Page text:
I make most of my large items by using coils, this one above I have use RR clay (red raku) an Australian clay quite strong and sculptural). Picture to the left you can see the coils and it is at a building up stage. Photo to the right it have been completed with all decoration, and waiting to dry
On the left is the top of the bird bath which I made in a round mould and in the centre it shows it painted using underglaze and waiting to be bisqued, then glazed. To the right is the base now dried and waiting to be bisqued as well. I have painted the rings and will oxide the rest after bisquing.
The photos below show the base and top after they have been bisque fired at 1000 degrees centigrade. Now covered with clear glaze(the top) and the base( oxided and some clear glaze).
Below the bird bath completed.
Just attended Dagmar Binder's workshop in Stratford for three days. What inspiration, loved it and come home hoping there were many hours in the day, that I don't have to fill with chores instead spend the all day creating. Below some of the tings we did, unfortunately my ideas are brain bound so cant lay them on here
Been learning to throw with Jennifer Turnbull, at Otaki potters. She is fantastic font of knowledge and it has been fun. This is my third time trying to learn to throw but the first time with lessons and have decided to stick to it. Quite frustrating at times and great concentration needed.
Whatever I try to do I seem to only be able to make bowls, hopefully next term I will manage a cylinder or jug. Some of my trials below and more to come when fired
They are getting bigger slowly30/06/2016
Pots are getting bigger but still struggling at times with centering. It is like a yoyo, one day you are up doing well and then the next struggling so hard, it is frustrating. These below are my latest pots. They are getting bigger.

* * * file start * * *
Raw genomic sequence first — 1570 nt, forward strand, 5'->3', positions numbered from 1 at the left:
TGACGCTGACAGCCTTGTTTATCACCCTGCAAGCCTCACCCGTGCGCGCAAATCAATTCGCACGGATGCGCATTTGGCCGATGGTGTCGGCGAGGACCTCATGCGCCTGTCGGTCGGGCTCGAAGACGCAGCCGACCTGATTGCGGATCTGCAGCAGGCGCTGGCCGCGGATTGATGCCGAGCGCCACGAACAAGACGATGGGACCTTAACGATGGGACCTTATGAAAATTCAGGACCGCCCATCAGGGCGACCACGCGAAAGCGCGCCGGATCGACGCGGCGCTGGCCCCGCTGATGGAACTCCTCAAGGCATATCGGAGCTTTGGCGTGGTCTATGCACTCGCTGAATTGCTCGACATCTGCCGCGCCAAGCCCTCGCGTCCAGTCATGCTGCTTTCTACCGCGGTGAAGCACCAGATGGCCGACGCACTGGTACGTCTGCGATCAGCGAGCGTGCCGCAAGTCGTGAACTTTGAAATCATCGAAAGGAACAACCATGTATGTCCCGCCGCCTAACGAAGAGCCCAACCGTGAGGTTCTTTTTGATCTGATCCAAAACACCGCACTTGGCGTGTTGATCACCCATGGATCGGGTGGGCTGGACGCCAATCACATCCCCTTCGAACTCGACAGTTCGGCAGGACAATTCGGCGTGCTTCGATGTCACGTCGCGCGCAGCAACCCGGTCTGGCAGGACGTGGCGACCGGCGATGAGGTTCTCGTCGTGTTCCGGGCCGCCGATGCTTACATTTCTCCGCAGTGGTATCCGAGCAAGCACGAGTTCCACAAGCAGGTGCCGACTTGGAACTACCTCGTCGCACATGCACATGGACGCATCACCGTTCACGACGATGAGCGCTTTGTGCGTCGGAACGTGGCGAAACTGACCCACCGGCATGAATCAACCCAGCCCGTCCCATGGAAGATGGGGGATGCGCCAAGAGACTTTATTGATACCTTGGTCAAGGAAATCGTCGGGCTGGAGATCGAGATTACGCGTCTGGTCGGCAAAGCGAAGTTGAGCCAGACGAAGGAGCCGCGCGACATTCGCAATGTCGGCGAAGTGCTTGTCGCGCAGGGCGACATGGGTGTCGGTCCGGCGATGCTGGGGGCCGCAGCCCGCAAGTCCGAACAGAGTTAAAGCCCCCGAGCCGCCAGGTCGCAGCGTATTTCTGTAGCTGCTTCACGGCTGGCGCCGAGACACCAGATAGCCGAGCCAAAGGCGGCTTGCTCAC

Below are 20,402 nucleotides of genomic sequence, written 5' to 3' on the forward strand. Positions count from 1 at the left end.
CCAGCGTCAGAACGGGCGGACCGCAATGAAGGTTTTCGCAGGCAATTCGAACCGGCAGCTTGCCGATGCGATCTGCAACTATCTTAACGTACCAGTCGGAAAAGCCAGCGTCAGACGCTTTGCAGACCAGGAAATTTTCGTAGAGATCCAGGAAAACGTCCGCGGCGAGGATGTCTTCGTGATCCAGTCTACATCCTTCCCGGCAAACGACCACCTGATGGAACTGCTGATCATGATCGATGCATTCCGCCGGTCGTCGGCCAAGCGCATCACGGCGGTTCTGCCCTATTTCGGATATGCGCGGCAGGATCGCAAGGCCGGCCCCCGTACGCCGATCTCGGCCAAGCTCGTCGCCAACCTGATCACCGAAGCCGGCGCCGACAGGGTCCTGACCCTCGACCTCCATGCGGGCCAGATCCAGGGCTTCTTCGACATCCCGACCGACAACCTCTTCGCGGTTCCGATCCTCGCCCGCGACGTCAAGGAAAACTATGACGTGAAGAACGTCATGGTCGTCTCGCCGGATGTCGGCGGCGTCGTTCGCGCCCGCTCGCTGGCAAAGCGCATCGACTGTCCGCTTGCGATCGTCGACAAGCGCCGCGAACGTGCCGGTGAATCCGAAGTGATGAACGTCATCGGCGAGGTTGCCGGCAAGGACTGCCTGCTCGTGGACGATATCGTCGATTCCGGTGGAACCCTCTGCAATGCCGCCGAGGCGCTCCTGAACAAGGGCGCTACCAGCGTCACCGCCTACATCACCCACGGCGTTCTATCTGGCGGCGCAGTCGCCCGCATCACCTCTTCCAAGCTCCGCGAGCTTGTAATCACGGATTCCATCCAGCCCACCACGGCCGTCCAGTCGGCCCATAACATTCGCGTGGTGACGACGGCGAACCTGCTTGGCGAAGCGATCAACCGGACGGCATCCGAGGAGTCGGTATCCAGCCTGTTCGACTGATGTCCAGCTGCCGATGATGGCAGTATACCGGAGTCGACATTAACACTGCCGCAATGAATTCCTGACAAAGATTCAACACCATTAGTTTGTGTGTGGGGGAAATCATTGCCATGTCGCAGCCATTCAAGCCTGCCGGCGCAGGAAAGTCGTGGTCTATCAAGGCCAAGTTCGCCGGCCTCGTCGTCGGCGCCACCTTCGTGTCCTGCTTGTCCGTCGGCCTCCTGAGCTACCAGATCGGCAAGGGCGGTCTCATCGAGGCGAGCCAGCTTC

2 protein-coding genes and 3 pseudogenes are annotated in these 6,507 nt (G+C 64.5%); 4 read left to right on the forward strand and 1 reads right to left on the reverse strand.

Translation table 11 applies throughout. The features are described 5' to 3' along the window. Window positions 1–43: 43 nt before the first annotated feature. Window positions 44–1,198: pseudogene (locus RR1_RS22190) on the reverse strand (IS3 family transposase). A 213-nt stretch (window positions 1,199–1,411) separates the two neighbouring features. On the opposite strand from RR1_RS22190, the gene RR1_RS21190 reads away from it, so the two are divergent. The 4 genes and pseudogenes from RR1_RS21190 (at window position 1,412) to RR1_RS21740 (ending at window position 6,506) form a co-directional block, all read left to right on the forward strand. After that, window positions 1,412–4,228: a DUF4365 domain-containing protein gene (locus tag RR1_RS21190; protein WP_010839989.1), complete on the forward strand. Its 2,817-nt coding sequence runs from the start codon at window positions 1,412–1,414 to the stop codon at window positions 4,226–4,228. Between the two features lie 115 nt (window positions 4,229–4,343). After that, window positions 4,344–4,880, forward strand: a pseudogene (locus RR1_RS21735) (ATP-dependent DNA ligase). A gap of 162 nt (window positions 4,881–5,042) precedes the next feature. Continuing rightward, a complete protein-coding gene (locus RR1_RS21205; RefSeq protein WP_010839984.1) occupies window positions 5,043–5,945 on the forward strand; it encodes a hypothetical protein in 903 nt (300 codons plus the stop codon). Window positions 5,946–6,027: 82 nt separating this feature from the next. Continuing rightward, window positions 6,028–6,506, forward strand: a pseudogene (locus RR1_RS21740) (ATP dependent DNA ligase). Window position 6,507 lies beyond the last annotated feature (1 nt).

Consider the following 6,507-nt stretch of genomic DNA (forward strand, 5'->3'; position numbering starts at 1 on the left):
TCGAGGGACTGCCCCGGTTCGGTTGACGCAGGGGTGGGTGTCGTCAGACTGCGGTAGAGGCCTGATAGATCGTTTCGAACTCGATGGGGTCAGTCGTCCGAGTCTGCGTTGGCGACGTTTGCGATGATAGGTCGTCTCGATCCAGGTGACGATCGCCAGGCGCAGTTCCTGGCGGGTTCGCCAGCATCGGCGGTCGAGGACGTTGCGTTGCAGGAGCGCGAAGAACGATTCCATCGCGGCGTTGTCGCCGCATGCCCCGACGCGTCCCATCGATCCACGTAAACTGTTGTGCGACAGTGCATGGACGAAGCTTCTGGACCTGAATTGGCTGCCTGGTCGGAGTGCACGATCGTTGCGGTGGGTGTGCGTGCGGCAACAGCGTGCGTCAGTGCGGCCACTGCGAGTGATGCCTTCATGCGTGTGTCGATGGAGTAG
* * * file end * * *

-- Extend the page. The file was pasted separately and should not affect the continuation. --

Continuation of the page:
Been playing lately with the use of watercolour in pastels, as they make the pastels colour sing. I start up a painting with a plain painting in watercolour using base colours and then add pastels. The paintings are brighter, as you can still see some of the watercolour below. First painting below is a painting of a Kereru that I am painting at present
Just attended it in Auckland from the 26th of September till the 2nd of October. It took place at the Qualiti Hotel in Gladstone Road, Parnell in Auckland and at the Parnell School across the road. It was great to meet other 150 people that shared the same love and learn so much from the various tutors especially from the International tutor Fiona Duthie who is from New Foundland. So giving and sharing.
There were people from Hong Kong, Canada, America, Australia and from all over New Zealand.
Besides looking at samples sometimes we had a go and below some of the samples made.
Just laid out this new upwolfing scarf and on going through the dryer discovered that the silk did not work this time will have to try something different next time. Have removed it. But as they say your failures are always new discoveries. Picture of final thing coming soon.
This weekend I spent it in Collingwood learning new weaving techniques and looking at the various materials that we can find around us for weaving as well as all the recycling that can be used. Our course was one of six being run that weekend. I was so pleased to have learnt some English basket techniques and cant wait to have a go again, but what material to use? There are so many....
Also learnt how English weaving use twinning and randing which is moreless if not the same as Whatu work in raranga. Also learnt wading. A weekend well spent
To dye I lay out some leaves, branches and seeds on the silk and folded it, roll it and tie it ready for dye. If I want some tie dying then I will tie the silk or attach some bull clips to it to hold the bundle together as this gives black markings to the silk.
Now I either boil some of the leaves first to give colour to the water or just boil the bundle so I get just the leaf markings on the silk.
I am an artist and live on the Kapiti Coast. Presently I am completing a Bachelor of Maori Visual Art (Raranga). I work mainly with textiles (includes Raranga which is weaving with flax), clay and paint in pastels and weatercolours.